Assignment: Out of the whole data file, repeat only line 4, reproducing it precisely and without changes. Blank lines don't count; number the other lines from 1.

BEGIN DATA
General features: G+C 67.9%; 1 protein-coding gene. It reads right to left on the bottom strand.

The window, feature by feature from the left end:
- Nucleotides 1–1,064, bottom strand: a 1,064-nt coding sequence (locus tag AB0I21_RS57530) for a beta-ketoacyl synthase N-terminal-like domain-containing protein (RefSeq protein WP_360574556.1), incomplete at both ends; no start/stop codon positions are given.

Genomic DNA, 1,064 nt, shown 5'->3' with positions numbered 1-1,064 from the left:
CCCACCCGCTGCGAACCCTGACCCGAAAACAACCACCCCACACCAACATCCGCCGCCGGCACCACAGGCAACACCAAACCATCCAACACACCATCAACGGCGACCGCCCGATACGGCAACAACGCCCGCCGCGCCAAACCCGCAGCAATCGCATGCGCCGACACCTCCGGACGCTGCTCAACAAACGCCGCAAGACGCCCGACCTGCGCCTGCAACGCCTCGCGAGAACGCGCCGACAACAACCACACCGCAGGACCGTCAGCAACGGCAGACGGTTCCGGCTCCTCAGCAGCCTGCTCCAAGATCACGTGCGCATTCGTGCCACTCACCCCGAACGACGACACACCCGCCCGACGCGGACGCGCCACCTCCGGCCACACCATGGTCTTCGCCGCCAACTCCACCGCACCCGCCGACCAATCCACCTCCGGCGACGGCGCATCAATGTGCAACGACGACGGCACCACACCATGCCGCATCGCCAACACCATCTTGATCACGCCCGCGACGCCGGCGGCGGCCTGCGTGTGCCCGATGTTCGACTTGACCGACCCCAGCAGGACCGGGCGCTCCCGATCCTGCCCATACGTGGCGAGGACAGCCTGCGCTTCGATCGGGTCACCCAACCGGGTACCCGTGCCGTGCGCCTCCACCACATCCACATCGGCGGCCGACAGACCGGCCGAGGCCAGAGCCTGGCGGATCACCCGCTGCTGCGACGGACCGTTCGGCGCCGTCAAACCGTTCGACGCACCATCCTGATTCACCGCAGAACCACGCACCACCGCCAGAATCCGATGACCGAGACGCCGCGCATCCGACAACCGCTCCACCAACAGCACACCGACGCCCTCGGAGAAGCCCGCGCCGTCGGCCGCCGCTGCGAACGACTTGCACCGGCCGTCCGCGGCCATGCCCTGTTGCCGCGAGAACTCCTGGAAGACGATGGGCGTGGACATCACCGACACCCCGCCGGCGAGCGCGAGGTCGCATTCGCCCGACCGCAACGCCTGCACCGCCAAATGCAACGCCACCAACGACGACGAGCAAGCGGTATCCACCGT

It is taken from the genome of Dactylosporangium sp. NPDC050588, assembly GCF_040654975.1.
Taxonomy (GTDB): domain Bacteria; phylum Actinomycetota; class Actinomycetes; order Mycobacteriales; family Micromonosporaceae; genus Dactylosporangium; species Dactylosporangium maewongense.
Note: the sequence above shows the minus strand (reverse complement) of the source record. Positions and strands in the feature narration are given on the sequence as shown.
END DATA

Genomic DNA, 1,064 nt, shown 5'->3' with positions numbered 1-1,064 from the left: